Reporting from Gaza, FRANCE 24’s Fenwick said the announcement Sunday evening “generated huge scenes of joy in Gaza, people shooting [celebratory rounds] in the air, shouts of joy also coming from loudspeakers on mosques all over the Palestinian enclave,” he explained.
The latest offensive comes as US Secretary of State John Kerry heads to the region in a renewed push for a ceasefire between Israel and Hamas. Kerry heads to Egypt Monday, where he will join diplomatic efforts to resume a truce that had been agreed to in November 2012.
Reporting from the Egyptian capital of Cairo, FRANCE 24’s Ashraf Khalil said there is likely to be a renewed diplomatic effort for a ceasefire plan. “We’re definitely going to see another proposal, some sort of Plan B proposal,” said Khalil. “The question is, is it going to be measurably different from the previous proposals that have already been rejected by Hamas.”
Diplomatic action moves from Egypt to Qatar
Egypt’s standing as a Middle East negotiator has considerably declined since Egyptian President Abdel Fattah al-Sisi came to power following the ouster of Muslim Brotherhood president, Mohammed Morsi.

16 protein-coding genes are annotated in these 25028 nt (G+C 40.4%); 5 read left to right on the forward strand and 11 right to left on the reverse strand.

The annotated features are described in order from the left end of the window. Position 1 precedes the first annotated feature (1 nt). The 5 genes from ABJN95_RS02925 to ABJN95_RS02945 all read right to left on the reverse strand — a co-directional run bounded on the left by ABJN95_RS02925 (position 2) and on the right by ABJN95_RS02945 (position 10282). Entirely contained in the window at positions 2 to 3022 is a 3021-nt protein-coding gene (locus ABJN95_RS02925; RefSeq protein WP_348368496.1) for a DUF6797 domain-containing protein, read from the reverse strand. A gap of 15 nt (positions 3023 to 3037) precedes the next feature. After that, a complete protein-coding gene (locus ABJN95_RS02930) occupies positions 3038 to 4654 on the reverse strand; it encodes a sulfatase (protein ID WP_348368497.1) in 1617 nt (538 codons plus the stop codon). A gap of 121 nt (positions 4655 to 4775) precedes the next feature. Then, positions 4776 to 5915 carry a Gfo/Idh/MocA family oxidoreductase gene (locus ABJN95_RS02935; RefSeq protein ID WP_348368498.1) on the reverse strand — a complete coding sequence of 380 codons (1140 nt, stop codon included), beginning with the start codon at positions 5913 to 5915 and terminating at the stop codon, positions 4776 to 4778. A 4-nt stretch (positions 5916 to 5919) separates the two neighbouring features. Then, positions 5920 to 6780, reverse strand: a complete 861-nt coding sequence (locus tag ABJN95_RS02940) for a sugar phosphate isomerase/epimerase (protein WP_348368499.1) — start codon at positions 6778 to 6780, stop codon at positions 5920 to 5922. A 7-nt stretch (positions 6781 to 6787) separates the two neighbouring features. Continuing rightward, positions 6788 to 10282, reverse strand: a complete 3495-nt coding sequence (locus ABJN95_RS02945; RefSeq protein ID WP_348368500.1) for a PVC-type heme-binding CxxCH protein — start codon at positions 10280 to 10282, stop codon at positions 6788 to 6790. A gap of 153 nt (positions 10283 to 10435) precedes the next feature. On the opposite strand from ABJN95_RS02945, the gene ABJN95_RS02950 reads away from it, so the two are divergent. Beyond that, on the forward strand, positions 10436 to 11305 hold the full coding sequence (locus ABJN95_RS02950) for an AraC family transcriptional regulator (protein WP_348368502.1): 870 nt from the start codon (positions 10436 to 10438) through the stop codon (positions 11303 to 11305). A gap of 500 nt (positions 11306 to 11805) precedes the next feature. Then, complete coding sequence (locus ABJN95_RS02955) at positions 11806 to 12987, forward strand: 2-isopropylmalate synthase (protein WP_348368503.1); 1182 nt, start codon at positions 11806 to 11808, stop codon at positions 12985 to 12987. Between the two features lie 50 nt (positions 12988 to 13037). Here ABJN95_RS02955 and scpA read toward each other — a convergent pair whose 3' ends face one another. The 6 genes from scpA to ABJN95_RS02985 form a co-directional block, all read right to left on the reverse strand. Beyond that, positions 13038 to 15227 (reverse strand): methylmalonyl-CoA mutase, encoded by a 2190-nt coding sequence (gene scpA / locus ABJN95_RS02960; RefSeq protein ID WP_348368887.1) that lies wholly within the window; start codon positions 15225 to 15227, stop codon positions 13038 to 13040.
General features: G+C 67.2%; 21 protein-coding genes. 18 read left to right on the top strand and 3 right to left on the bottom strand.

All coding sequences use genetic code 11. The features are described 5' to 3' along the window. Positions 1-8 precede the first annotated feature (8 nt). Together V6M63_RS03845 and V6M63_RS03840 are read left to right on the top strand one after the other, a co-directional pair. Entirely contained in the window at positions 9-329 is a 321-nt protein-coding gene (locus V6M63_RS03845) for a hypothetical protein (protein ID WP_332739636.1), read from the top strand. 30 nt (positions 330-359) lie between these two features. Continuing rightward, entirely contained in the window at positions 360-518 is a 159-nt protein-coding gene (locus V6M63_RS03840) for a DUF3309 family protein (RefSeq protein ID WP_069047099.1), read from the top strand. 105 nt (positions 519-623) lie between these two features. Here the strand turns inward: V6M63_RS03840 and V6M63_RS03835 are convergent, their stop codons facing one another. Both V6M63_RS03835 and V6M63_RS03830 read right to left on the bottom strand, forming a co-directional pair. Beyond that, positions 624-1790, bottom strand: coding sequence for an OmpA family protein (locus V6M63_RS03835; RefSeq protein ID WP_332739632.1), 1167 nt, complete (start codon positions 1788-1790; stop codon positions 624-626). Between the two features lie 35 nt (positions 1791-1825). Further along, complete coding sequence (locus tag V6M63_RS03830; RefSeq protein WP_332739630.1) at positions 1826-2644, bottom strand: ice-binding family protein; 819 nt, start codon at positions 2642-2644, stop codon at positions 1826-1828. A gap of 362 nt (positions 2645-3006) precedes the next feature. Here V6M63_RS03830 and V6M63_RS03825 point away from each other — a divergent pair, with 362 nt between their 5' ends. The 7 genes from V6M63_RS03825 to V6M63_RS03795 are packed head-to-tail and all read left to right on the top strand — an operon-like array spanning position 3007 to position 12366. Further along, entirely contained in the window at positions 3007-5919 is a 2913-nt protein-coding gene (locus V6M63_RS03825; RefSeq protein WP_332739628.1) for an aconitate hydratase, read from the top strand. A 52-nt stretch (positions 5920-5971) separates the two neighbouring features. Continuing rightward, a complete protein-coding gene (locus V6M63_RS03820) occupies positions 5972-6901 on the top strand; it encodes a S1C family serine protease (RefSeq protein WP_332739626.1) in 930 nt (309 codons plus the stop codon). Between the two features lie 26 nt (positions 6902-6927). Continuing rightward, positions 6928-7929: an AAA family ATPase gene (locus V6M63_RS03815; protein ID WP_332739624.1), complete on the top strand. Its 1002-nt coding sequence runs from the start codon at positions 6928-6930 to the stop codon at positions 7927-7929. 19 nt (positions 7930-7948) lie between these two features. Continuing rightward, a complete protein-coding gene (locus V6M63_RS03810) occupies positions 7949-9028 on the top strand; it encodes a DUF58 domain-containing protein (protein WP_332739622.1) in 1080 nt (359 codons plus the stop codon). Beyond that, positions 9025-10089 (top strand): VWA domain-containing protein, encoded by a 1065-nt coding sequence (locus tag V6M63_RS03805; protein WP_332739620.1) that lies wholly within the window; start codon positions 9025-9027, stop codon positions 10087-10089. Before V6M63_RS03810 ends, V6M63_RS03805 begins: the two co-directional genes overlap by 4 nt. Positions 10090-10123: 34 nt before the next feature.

Two earlier ceasefire proposals made over the past two weeks have been rejected by Hamas as being a unilateral Israeli declaration without any guarantees for the lifting of an Israeli embargo on Gaza.
Meanwhile, Hamas leader Khaled Meshaal is meeting with Palestinian President Mahmoud Abbas in the Qatari capital of Doha on Monday.
“At this point, Egypt has not been effective [as a negotiator]. That seems to be why some of the action is shifting to Doha,” said Khalil, noting that during a visit to Egypt over the weekend, French Foreign Minister Laurent Fabius, “spoke to Mahmoud Abbas and one of the things they talked about was bringing more players – bring Qatar, bringing Turkey – into this because the Egypt-Hamas axis which was useful and effective dating back to [former Egyptian strongman Hosni] Mubarak’s days appears to be not bearing fruit.”
(FRANCE 24 with AP)